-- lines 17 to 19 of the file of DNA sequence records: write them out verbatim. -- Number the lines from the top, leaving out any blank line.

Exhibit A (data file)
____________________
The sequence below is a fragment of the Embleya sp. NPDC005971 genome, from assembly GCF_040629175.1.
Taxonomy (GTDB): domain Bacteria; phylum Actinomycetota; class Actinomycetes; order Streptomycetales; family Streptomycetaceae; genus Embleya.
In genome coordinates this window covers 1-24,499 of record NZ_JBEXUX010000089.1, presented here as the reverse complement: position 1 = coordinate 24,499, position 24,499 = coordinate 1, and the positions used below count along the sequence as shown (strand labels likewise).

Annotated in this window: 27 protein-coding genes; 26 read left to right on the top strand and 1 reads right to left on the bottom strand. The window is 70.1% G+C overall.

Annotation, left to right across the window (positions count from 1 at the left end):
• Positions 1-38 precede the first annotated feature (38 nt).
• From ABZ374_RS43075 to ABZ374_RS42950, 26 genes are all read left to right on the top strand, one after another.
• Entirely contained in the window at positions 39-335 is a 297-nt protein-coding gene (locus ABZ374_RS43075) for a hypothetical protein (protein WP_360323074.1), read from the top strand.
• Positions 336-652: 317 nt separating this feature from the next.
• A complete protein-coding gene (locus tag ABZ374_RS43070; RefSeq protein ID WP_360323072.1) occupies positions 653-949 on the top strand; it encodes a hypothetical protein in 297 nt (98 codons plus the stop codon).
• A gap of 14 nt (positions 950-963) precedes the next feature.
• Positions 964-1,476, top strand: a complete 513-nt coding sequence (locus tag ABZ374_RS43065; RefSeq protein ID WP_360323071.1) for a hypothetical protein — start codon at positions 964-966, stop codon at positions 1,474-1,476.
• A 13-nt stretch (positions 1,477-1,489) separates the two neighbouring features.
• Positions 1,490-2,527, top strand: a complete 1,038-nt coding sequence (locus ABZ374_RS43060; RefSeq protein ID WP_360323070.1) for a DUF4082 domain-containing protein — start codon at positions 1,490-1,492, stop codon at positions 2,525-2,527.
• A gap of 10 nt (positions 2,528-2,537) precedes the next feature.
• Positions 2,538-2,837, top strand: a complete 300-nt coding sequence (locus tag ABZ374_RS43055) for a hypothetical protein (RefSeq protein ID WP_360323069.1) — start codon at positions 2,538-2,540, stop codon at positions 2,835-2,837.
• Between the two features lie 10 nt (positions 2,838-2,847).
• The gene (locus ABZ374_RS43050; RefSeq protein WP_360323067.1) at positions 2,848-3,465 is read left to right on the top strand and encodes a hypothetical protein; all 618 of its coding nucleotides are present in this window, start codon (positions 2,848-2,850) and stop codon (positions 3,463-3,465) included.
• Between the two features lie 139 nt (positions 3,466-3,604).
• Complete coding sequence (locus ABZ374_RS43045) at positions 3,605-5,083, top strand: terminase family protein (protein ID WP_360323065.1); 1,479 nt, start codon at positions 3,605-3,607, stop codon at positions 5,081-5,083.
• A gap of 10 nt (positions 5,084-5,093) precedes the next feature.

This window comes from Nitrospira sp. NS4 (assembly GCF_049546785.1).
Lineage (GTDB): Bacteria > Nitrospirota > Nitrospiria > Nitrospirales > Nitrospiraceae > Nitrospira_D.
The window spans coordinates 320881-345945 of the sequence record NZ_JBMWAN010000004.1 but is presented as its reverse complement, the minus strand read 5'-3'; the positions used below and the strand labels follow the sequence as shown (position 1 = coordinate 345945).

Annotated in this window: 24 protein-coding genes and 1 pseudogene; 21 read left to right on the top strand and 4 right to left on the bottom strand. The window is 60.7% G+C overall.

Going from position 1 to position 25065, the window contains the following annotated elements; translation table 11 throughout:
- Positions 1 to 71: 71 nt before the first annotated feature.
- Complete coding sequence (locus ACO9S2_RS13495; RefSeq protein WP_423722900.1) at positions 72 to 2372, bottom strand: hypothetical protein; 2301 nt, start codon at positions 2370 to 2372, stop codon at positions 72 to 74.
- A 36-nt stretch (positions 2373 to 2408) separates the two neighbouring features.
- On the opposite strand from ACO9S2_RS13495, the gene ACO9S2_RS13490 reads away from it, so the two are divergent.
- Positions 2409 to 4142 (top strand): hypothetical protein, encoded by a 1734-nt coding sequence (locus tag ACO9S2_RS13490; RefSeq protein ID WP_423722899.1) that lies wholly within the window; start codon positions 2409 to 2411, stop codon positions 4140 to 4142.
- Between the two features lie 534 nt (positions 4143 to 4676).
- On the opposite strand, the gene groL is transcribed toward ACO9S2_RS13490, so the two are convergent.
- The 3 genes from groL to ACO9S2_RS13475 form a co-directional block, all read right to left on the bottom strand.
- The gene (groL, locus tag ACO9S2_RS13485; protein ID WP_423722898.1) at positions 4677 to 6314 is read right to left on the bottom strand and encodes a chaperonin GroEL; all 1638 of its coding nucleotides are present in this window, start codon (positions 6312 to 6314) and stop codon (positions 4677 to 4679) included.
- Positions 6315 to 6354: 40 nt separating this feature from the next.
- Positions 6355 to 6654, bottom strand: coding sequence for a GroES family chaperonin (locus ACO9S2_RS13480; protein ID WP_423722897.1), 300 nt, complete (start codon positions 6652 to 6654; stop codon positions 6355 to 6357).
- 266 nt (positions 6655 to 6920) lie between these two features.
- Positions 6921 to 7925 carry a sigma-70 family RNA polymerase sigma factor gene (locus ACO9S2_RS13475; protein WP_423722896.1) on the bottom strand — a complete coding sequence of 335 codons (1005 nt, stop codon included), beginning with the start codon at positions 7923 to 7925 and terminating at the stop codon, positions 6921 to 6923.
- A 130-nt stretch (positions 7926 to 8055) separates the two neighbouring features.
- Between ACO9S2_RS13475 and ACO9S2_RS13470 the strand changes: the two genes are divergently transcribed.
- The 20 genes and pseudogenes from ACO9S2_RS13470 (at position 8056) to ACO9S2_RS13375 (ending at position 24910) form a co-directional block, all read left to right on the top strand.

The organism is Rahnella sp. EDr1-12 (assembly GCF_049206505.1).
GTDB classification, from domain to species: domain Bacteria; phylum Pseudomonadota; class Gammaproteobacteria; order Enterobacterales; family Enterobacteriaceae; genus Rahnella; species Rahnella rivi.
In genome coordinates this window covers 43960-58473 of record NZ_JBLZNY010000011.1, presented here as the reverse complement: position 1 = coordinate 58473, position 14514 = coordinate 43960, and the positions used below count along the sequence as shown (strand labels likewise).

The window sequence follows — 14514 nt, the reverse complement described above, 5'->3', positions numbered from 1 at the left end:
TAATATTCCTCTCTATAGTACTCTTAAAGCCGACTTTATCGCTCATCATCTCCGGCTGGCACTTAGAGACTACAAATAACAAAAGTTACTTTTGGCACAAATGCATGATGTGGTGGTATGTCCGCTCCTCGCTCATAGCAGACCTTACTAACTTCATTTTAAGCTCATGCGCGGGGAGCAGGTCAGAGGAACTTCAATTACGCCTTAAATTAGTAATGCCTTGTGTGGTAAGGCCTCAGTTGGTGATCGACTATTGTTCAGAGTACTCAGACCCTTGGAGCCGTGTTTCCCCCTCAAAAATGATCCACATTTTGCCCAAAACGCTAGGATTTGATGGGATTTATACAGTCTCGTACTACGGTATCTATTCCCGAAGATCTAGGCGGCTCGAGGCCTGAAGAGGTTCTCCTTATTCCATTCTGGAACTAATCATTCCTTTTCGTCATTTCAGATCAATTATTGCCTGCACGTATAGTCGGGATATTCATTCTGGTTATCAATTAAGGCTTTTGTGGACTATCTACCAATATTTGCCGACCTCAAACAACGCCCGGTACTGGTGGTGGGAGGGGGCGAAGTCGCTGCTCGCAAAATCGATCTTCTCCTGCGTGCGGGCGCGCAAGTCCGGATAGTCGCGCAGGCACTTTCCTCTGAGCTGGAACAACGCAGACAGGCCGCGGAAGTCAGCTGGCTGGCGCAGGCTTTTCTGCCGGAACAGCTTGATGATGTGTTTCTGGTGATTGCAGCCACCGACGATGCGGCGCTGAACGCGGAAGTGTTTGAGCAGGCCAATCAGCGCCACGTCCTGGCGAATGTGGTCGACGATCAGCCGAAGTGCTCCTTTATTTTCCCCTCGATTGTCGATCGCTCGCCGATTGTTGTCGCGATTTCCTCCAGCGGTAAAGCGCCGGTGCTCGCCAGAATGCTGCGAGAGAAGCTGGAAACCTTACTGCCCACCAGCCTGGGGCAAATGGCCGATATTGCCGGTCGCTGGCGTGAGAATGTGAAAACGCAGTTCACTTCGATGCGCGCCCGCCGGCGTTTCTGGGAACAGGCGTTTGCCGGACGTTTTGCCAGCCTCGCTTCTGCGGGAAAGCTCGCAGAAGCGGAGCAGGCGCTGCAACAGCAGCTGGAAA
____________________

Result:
• Between the two features lie 10 nt (positions 2,838-2,847).
• The gene (locus ABZ374_RS43050; RefSeq protein WP_360323067.1) at positions 2,848-3,465 is read left to right on the top strand and encodes a hypothetical protein; all 618 of its coding nucleotides are present in this window, start codon (positions 2,848-2,850) and stop codon (positions 3,463-3,465) included.
• Between the two features lie 139 nt (positions 3,466-3,604).